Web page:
The Expanded and Extended Homebuyer’s Tax Credit

Congress and President Obama have recently extended and modified the “first-time” homebuyer tax credit.  The new credit is broader in scope than the previous credit, and now, in addition to the first-time homebuyer credit, there is also a “long-time resident” buyer credit.
For the first-time homebuyer, the amount of the credit remains unchanged; it is still the lesser of $8,000.00 or 10% of the price of the purchased home.  A first homebuyer is, for purposes of the tax credit, someone who has not owned a principal residence in the three years prior to the purchase.
A first-time homebuyer can take advantage of the full credit if his or her “modified adjusted gross income” (MAGI) is less than $125,000.00.  If the buyers are husband and wife filing jointly, the limit is $225,000.00.  Over those limits, the credit gradually phases out over the next $20,000.00 in MAGI, such that an individual buyer with a MAGI of more than $125,000.00 but less than $145,000.00 would get a fraction of the credit, and joint buyers with a MAGI of more than $225,000.00 and less than $245,000.00 would also get a fraction of the credit.  (For example, an individual first time buyer who would otherwise be entitled to $8,000.00 in credit if his MAGI were $125,000.00 or less would be entitled to only a $4,000.00 credit if his MAGI is $135,000.00).  For any buyer above the applicable limit, no credit would be available.  While this could conceivably put a limit on some first time homebuyers, it is a marked increase over the  previous income limits, which were $75,000.00 for individual buyers and $150,000.00 for jointly filing buyers.  The new income limits take effect for purchases made as of November 7, 2009.

There are other limits on the use of the credit.  For example, the credit cannot be used on a home purchase if the purchase price of the home is more than $800,000.00.  There is no phase-out; the credit stops abruptly at $800,000.00.    Moreover, an important limitation for some buyers is that the credit is not applicable to a purchase of a home from most family members.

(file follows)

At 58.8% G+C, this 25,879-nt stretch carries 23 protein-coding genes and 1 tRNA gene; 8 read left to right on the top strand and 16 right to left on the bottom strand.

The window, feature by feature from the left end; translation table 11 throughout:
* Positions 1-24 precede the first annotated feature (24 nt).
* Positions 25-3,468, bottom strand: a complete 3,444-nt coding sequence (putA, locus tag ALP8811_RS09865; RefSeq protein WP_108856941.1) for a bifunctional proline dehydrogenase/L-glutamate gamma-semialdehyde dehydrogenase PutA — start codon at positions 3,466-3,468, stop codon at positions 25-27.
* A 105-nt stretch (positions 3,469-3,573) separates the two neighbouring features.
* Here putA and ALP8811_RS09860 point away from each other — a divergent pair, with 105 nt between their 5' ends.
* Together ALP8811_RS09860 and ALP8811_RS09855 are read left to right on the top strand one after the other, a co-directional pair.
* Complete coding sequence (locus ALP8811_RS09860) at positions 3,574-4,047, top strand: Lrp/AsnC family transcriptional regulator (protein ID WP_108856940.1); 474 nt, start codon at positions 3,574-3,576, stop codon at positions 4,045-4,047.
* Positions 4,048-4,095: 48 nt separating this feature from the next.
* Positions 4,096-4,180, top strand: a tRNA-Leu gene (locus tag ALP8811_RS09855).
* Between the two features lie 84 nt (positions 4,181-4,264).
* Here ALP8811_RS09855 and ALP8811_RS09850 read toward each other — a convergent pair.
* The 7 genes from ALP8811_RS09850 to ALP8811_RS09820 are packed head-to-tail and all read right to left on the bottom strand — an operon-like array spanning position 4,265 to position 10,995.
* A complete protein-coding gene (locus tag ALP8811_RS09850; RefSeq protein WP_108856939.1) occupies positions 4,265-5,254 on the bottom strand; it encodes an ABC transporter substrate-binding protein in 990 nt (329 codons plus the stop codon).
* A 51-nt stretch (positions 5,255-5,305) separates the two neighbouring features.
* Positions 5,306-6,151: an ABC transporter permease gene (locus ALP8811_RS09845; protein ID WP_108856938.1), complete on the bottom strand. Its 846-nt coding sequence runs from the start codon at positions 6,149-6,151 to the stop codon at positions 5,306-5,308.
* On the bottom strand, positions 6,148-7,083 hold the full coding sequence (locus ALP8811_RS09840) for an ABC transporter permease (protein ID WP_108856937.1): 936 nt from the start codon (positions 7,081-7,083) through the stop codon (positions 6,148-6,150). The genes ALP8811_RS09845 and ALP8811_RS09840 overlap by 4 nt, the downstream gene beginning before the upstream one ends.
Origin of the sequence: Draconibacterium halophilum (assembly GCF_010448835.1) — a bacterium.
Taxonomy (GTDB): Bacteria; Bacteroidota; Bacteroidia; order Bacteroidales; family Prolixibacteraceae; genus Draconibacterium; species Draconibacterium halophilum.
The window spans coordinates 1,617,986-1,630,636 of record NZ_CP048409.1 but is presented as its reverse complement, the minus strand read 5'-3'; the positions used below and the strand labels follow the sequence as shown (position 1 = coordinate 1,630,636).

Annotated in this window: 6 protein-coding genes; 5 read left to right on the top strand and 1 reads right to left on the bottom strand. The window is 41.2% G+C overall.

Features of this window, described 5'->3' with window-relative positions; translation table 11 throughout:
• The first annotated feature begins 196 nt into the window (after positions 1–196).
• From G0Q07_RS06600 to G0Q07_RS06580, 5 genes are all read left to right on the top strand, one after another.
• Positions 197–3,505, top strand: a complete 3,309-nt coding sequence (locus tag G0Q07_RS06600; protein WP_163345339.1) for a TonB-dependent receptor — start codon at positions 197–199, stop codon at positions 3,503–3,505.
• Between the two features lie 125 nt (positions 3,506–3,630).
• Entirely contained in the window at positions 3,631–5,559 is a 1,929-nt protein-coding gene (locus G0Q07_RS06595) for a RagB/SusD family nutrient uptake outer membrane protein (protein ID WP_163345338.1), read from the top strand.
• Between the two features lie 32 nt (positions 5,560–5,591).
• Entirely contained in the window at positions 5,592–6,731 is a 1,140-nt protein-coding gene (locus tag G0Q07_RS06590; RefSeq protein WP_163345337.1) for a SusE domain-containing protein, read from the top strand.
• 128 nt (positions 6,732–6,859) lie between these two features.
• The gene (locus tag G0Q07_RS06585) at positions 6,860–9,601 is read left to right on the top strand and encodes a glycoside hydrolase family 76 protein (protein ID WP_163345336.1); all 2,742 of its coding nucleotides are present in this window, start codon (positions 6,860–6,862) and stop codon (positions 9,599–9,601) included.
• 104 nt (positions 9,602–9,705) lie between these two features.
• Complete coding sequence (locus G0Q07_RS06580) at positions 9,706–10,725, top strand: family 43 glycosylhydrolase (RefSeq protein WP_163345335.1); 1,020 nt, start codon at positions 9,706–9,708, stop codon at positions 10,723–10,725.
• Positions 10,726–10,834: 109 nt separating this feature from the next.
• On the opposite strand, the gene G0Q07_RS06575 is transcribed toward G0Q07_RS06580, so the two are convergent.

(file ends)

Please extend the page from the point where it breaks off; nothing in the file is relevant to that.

The “first time buyer tax credit” is, as the name states, a credit.  For every dollar of credit an individual is entitled to, his or her taxes are reduced by $1.00.  The credit is also refundable – thus, if you are due a credit of $8,000.00 and you would otherwise only owe the I.R.S. $6,000.00, you would get a check from the I.R.S. for $2,000.00.  In connection with this, it should be noted that certain buyers (those utilizing FHA mortgages) do not even have to wait to file their tax returns to receive the benefits of the credit.  FHA approved agencies and lenders are empowered to lend money up to the amount of the credit or, in some cases, empowered to “buy” the tax credit from the borrower in order to provide the money to be used for closing costs or, in the former case, the 3.5% down payment required by FHA.

The truly new feature of the homebuyers credit, however is the “long-time resident tax credit.”  This credit is designed to assist “move-up” buyers.  A “long-time resident” is someone who has lived in the same home for at least five consecutive years during the eight year period prior to the purchase of the move-up home. For such a qualifying buyer, a credit is available for the lesser of 10% of the value of the purchase or $6,500.00.  The same limits on income as are applicable to the first-time buyer are applicable here.  Likewise, no credit is available for purchase of $800,000.00 or more.

Finally, of course, there are time limits that must be met.  To qualify for either of the credits the purchase contract must be entered into by April 30, 2010 and the purchase must be closed on or before June 30, 2010.  In the case of the first-time buyer credit, the Agreement must be entered into after January 1, 2009 to qualify.  In the case of the long-time resident buyers credit, the home must have been purchased on or after November 7, 2009.

Rod Fluck


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